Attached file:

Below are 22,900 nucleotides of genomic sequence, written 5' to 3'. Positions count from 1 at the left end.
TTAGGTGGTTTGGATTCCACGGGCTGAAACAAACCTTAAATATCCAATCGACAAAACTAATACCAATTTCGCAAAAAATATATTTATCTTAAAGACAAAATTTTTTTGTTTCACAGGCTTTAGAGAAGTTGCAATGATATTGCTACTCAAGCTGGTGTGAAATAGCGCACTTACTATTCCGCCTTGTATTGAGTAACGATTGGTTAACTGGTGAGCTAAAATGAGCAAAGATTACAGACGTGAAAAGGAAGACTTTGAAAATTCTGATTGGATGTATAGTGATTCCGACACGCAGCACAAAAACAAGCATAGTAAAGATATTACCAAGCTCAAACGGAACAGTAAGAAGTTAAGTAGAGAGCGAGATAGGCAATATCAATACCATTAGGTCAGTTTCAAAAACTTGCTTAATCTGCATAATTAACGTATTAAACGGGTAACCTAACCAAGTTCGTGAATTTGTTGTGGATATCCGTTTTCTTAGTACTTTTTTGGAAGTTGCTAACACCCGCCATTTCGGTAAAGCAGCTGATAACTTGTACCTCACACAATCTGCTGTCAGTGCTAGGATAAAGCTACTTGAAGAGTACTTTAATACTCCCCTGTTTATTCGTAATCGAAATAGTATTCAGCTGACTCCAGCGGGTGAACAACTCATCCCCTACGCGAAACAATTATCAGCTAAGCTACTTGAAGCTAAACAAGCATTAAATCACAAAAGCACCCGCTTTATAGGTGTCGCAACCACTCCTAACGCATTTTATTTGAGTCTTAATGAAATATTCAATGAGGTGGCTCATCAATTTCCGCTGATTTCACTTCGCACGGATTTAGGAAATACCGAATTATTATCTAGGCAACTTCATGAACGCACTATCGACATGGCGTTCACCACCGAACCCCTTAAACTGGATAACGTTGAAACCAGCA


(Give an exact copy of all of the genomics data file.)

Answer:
Below are 22,900 nucleotides of genomic sequence, written 5' to 3'. Positions count from 1 at the left end.
TTAGGTGGTTTGGATTCCACGGGCTGAAACAAACCTTAAATATCCAATCGACAAAACTAATACCAATTTCGCAAAAAATATATTTATCTTAAAGACAAAATTTTTTTGTTTCACAGGCTTTAGAGAAGTTGCAATGATATTGCTACTCAAGCTGGTGTGAAATAGCGCACTTACTATTCCGCCTTGTATTGAGTAACGATTGGTTAACTGGTGAGCTAAAATGAGCAAAGATTACAGACGTGAAAAGGAAGACTTTGAAAATTCTGATTGGATGTATAGTGATTCCGACACGCAGCACAAAAACAAGCATAGTAAAGATATTACCAAGCTCAAACGGAACAGTAAGAAGTTAAGTAGAGAGCGAGATAGGCAATATCAATACCATTAGGTCAGTTTCAAAAACTTGCTTAATCTGCATAATTAACGTATTAAACGGGTAACCTAACCAAGTTCGTGAATTTGTTGTGGATATCCGTTTTCTTAGTACTTTTTTGGAAGTTGCTAACACCCGCCATTTCGGTAAAGCAGCTGATAACTTGTACCTCACACAATCTGCTGTCAGTGCTAGGATAAAGCTACTTGAAGAGTACTTTAATACTCCCCTGTTTATTCGTAATCGAAATAGTATTCAGCTGACTCCAGCGGGTGAACAACTCATCCCCTACGCGAAACAATTATCAGCTAAGCTACTTGAAGCTAAACAAGCATTAAATCACAAAAGCACCCGCTTTATAGGTGTCGCAACCACTCCTAACGCATTTTATTTGAGTCTTAATGAAATATTCAATGAGGTGGCTCATCAATTTCCGCTGATTTCACTTCGCACGGATTTAGGAAATACCGAATTATTATCTAGGCAACTTCATGAACGCACTATCGACATGGCGTTCACCACCGAACCCCTTAAACTGGATAACGTTGAAACCAGCA